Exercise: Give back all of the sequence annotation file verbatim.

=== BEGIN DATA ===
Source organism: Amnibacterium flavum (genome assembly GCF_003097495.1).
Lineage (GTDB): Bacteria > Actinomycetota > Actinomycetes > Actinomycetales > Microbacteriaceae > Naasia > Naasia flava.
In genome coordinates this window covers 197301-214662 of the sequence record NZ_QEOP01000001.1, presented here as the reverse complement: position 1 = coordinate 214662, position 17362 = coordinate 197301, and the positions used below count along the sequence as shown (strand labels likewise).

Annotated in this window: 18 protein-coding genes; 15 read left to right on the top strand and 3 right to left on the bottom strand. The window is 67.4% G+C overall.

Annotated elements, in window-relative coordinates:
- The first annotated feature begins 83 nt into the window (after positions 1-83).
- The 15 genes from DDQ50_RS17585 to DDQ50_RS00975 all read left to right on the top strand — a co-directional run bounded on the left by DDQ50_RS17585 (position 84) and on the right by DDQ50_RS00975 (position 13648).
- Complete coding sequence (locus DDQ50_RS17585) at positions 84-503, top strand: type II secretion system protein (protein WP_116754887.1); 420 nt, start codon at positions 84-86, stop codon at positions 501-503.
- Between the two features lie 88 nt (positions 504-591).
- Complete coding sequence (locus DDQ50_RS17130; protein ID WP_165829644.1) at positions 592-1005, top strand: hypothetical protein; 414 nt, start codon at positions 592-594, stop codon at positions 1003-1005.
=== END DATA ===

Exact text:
Source organism: Amnibacterium flavum (genome assembly GCF_003097495.1).
Lineage (GTDB): Bacteria > Actinomycetota > Actinomycetes > Actinomycetales > Microbacteriaceae > Naasia > Naasia flava.
In genome coordinates this window covers 197301-214662 of the sequence record NZ_QEOP01000001.1, presented here as the reverse complement: position 1 = coordinate 214662, position 17362 = coordinate 197301, and the positions used below count along the sequence as shown (strand labels likewise).

Annotated in this window: 18 protein-coding genes; 15 read left to right on the top strand and 3 right to left on the bottom strand. The window is 67.4% G+C overall.

Annotated elements, in window-relative coordinates:
- The first annotated feature begins 83 nt into the window (after positions 1-83).
- The 15 genes from DDQ50_RS17585 to DDQ50_RS00975 all read left to right on the top strand — a co-directional run bounded on the left by DDQ50_RS17585 (position 84) and on the right by DDQ50_RS00975 (position 13648).
- Complete coding sequence (locus DDQ50_RS17585) at positions 84-503, top strand: type II secretion system protein (protein WP_116754887.1); 420 nt, start codon at positions 84-86, stop codon at positions 501-503.
- Between the two features lie 88 nt (positions 504-591).
- Complete coding sequence (locus DDQ50_RS17130; protein ID WP_165829644.1) at positions 592-1005, top strand: hypothetical protein; 414 nt, start codon at positions 592-594, stop codon at positions 1003-1005.